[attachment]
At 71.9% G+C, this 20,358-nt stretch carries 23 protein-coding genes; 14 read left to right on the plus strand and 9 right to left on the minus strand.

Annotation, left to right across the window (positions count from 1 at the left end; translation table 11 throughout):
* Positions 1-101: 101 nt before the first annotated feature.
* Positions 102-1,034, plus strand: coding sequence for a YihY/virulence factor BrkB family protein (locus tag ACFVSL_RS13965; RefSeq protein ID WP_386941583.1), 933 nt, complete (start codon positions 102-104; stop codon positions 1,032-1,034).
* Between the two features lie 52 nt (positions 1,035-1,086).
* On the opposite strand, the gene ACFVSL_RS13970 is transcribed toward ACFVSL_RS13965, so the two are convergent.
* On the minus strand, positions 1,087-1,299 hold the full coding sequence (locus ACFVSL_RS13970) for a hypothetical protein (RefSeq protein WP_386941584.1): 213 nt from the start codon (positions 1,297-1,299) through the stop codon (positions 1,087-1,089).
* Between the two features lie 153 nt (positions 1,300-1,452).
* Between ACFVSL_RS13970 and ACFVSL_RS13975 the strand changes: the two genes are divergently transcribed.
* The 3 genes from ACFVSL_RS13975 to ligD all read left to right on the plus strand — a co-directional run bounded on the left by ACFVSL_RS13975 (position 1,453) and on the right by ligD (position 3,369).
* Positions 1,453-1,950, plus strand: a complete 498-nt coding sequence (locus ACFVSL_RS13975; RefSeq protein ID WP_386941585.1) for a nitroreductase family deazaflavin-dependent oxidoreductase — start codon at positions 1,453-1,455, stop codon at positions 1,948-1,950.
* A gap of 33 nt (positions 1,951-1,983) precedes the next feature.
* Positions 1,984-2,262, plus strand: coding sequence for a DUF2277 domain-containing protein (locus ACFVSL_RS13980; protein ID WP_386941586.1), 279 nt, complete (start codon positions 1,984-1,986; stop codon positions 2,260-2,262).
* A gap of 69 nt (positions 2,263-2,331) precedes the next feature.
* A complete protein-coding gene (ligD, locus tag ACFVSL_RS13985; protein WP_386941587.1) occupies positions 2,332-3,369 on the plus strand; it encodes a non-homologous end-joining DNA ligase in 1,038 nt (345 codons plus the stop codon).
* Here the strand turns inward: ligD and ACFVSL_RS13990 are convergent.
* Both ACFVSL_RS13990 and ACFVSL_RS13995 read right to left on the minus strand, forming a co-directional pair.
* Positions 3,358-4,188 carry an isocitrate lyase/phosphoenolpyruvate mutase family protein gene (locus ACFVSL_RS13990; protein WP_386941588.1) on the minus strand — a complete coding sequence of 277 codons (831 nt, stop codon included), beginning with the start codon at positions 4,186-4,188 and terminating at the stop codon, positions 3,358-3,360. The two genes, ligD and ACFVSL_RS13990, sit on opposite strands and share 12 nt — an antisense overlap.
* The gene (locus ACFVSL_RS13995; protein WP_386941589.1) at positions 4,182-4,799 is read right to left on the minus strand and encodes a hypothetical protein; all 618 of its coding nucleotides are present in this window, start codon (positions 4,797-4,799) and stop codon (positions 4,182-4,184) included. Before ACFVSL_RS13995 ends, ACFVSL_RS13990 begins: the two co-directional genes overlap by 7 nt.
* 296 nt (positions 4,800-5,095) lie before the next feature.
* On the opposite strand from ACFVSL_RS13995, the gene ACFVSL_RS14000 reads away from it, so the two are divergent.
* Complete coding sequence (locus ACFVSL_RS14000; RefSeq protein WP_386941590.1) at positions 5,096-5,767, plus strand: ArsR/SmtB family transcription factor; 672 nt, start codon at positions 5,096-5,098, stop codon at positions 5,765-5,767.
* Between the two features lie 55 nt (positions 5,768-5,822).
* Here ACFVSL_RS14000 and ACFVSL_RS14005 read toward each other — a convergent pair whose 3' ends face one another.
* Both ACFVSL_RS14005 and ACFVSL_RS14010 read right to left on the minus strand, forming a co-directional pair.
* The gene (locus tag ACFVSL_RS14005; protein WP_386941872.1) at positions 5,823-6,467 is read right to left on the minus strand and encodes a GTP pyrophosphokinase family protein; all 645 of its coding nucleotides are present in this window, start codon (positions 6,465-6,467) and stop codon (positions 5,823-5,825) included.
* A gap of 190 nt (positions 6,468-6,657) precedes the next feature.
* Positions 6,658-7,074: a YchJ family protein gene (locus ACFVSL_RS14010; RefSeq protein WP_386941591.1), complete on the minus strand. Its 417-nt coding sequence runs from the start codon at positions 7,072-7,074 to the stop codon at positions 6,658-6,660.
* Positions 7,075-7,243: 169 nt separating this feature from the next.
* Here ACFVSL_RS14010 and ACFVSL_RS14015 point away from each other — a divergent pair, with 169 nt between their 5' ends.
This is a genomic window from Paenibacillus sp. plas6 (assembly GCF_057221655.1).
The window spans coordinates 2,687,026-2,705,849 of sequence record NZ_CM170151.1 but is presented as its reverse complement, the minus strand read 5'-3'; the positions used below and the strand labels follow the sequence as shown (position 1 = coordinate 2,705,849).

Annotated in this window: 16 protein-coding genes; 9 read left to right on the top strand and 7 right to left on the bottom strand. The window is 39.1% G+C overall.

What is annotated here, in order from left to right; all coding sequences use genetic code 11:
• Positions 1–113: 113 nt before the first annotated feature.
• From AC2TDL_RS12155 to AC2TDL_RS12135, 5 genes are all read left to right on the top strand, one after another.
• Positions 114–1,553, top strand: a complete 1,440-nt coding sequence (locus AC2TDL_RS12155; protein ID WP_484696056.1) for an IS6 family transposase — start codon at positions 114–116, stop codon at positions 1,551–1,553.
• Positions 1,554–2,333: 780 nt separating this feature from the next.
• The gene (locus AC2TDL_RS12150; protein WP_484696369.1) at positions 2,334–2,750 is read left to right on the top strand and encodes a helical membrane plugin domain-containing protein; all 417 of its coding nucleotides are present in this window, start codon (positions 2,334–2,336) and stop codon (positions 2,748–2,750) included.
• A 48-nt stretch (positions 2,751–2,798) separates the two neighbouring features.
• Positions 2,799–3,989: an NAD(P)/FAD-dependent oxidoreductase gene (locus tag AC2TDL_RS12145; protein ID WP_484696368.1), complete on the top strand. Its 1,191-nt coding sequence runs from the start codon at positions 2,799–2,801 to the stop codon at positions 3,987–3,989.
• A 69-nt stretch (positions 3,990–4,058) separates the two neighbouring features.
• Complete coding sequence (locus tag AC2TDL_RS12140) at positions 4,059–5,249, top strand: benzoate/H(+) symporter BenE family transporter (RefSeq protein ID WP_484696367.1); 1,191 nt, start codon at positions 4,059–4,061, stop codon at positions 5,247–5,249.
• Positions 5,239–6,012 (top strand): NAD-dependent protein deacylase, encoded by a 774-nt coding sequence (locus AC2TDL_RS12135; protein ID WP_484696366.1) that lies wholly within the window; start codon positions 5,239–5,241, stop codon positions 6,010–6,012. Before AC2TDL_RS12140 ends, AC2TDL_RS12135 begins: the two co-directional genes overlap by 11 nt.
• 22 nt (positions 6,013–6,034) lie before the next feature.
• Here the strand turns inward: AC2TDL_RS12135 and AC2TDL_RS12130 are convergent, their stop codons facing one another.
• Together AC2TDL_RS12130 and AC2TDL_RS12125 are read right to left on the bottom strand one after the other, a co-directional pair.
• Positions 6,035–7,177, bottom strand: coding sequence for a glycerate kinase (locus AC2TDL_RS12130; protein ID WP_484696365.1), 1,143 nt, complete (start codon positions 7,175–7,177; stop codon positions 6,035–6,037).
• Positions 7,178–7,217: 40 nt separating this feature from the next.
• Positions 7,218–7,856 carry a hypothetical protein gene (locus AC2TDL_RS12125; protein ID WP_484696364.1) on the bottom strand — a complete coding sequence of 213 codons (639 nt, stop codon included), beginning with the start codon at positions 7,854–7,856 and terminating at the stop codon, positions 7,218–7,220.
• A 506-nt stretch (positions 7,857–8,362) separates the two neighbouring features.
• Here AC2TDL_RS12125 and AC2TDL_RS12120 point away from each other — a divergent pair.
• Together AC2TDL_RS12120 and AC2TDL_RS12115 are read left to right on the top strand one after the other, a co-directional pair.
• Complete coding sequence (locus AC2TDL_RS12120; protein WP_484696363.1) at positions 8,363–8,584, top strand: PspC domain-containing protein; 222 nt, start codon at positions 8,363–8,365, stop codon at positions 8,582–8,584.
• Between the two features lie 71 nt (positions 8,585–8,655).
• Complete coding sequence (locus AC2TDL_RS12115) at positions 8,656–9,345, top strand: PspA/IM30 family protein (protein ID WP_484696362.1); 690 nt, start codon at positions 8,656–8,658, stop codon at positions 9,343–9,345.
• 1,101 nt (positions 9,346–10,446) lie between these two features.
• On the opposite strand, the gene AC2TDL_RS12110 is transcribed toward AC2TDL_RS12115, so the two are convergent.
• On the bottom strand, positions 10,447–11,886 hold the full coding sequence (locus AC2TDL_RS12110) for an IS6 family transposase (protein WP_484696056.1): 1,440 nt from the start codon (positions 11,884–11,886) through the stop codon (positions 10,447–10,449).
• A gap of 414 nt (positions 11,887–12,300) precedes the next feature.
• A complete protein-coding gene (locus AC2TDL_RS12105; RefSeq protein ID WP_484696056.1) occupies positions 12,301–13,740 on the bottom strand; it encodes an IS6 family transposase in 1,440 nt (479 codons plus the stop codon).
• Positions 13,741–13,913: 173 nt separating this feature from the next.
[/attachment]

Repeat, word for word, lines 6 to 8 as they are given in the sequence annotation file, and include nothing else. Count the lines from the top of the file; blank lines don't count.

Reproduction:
* On the opposite strand, the gene ACFVSL_RS13970 is transcribed toward ACFVSL_RS13965, so the two are convergent.
* On the minus strand, positions 1,087-1,299 hold the full coding sequence (locus ACFVSL_RS13970) for a hypothetical protein (RefSeq protein WP_386941584.1): 213 nt from the start codon (positions 1,297-1,299) through the stop codon (positions 1,087-1,089).
* Between the two features lie 153 nt (positions 1,300-1,452).